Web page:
Biology Professor Cheryl Hayashi to Speak on "Discovering the Strengths and Uses of Spider Silk" at Brookhaven Lab, November 20

Cheryl Hayashi enlarge

Cheryl Hayashi

UPTON, NY — Cheryl Hayashi, a biology professor from the University of California, Riverside (UCR), will give a talk at the U.S. Department of Energy's Brookhaven National Laboratory on Thursday, November 20, 2014, at 4:30 p.m., in the Physics Department Large Conference Room, Building 510A. Sponsored by Brookhaven Women in Science, the event is free and open to the public. All visitors to the Laboratory 16 and older must bring a photo I.D. 

By studying the elasticity, tensile strength, genetic structure, and mechanical properties of spider silks, Cheryl Hayashi and her research group at UCR are uncovering the molecular structure of the genes for the proteins that spiders use to make their silken egg cases. These findings increase our understanding of spiders, their silks, and their evolution, and may also lead to development of new materials for industrial, medical, and military applications.

A strand of spider silk is one-tenth the diameter of a human hair and when compared to a length of steel of the same diameter, spider silk is five times stronger, yet it is lighter than cotton. In addition to its strength, spider silk has a fair amount of elasticity. Although other materials may be strong, they may be stiff, making the silks a candidate for use as medical sutures or in implants where the pairing of toughness and flexibility could certainly be an advantage.  Other types of products that may be possible are bulletproof vests or other kinds of body or equipment armor and a new variety of high-performance ropes — a thinner rope that would equal the strength of ropes currently in use. Being protein, spider silk is biodegradable, making it a green, eco-friendly product.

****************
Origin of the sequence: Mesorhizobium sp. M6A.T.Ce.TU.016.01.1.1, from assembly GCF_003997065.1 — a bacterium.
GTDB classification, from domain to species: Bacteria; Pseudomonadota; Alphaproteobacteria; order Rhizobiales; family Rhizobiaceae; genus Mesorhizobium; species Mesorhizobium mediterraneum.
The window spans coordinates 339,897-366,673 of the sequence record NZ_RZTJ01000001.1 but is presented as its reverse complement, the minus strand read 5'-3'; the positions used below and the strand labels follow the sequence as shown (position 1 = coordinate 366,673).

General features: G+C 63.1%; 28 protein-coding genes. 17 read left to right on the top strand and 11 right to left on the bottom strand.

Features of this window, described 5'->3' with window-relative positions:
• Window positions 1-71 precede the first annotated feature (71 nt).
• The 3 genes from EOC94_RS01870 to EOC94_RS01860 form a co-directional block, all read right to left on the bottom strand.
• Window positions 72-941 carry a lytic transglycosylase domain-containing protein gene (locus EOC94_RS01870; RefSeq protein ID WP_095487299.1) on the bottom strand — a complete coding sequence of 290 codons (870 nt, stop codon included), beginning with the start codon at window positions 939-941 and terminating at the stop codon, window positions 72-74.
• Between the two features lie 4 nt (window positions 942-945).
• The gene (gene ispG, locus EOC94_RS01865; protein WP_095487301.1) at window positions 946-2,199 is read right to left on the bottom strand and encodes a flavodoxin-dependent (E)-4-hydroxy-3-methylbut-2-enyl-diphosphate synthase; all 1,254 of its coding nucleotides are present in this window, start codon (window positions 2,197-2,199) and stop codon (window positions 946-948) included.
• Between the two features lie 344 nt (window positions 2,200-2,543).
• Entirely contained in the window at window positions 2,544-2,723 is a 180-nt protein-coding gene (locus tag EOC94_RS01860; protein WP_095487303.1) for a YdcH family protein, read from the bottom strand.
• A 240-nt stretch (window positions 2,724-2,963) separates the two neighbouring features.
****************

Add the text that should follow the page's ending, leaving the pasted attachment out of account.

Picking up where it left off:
Hayashi received her bachelor's and doctoral degrees in biology from Yale University. She was a U.S. Presidential Scholar, National Merit Scholar, and recipient of both a Graduate Fellowship and Dissertation Improvement Grant from the National Science Foundation. She was also a recipient of the prestigious MacArthur Fellowship. Hayashi joined the faculty at UCR in 2001.She has been the principal investigator on multiple grants from the National Science Foundation and the Army Research Office.

Call (631) 344-2345 for more information.

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